Aisha Shafi stuffed pens and notebooks into her sons’ backpacks and buzzed around her San Marcos home as she made sure the boys were ready for the new school year.
When she stepped through the door, her husband offered a suggestion: “Maybe you shouldn’t wear your hijab today,” he said.
Shafi was the mom carpooling the neighborhood kids to school that morning. She slid the scarf off her head and threw on a baseball cap from her husband’s alma mater, the University of Kansas.
She loaded her boys, 9 and 12, into the car and then, as she passed the first stoplight, draped her hijab back over her hair, angry at herself for being scared.
As the days crawl toward the inauguration of Donald J. Trump, many Muslims across the U.S. anxiously wonder how much the president-elect’s tough-talking rhetoric will be matched by legislative actions.
Even in liberal California, home to about 500,000 Muslims in its southern regions alone, there is a lingering worry that Trump has conjured something through his words that as president he won’t be able to control.
“I’m really concerned that Trump has brought out something that was maybe hidden before,” said Shafi’s husband, Majid Mahmood. “The hate is just out now, especially when you see an increased rate of hate crimes against Muslims.”
In November, mosques across California received letters threatening genocide and referring to Muslims as “vile and filthy people.” A San Diego State student wearing a hijab was robbed by two men who made comments about the president-elect and Muslims. Across the country, there has been an uptick in reported incidents against Muslims, some rising to the level of crimes.
On the campaign trail, Trump promised to track Muslims coming into the U.S. and require them to register. His promise to ban Muslim immigration was popular among many of his supporters during the GOP primary.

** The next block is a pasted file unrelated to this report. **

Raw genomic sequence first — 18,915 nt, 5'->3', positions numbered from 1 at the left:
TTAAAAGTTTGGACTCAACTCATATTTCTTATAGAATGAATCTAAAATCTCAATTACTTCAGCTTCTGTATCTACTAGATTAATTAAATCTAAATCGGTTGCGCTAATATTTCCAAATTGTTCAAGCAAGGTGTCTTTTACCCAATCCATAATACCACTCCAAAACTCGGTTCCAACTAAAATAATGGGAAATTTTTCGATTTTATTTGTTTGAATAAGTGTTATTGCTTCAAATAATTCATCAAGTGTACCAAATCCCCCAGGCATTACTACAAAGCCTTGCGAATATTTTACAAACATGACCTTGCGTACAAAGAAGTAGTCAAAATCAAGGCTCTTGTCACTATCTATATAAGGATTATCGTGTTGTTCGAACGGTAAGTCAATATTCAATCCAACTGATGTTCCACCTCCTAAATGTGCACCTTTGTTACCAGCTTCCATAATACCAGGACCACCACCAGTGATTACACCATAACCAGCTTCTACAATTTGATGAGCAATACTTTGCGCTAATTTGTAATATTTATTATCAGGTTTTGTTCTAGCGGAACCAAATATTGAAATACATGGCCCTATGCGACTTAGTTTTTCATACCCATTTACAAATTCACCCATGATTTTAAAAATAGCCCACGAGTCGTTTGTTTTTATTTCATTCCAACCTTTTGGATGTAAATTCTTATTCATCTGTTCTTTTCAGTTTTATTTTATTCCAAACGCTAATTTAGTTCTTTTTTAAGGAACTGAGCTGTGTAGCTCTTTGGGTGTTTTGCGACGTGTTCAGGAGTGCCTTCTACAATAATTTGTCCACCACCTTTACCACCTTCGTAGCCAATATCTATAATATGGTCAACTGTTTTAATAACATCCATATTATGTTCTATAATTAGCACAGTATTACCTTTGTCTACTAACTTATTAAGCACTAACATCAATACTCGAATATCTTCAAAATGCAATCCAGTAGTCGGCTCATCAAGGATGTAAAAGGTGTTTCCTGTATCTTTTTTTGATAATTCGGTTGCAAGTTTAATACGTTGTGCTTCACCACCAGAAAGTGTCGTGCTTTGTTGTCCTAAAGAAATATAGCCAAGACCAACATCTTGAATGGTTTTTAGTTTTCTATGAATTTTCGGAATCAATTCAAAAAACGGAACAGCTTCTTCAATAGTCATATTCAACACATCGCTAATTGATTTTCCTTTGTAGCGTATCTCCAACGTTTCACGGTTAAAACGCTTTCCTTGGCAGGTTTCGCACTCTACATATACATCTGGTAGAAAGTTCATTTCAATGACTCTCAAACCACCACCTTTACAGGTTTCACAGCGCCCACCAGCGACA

In recent months, however, Trump has suggested he would revise that plan to focus on people coming from countries linked to terrorism, rather than use religion as a criterion.
But the president-elect’s Cabinet picks and members of his transition team have caused some Muslim leaders to worry about the road ahead.
Trump’s choice for national security adviser, Lt. Gen. Michael T. Flynn, has said he believes acts of terrorism by Muslims are rooted in mainstream Islamic faith and once tweeted that “fear of Muslims is rational.”
Kansas Secretary of State Kris Kobach, who has been selected to join Trump’s immigration policy transition team, accidentally revealed his plan for a border wall and tracking immigrants in November. That plan promoted “extreme vetting” of “high-risk” immigrants, including questions about supporting Shariah law, jihad, gender equality and the Constitution.
And Carl Higbie, a prominent Trump supporter, has cited the internment of Japanese-Americans during World War II as a legal justification for creating a national registration list for immigrants.
According to researchers at Cal State San Bernardino, anti-Muslim incidents accelerated after the December 2015 terror attack in that city.
“That context is amping up concerns that have existed previously,” said Brie Loskota, executive director of the Center for Religion and Civic Culture at USC. “These are things people have always been concerned about, but those things have hit an all-time high from what I have been able to see.”
Feelings of vulnerability have deep roots in the Muslim community, Loskota said, and their fears have sparked online groups like “Support Your Muslim Neighbors in America” on Facebook.
“If you talk to older Muslims, they will talk about 1979 with the Iran hostage crisis and Iranian Revolution. That brought to the fore this feeling of being other, or liable for things that happen outside of your control,” she said. “With each political moment or international crisis, there is a turning of up the heat or the pressure under which the Muslim community in America exists.”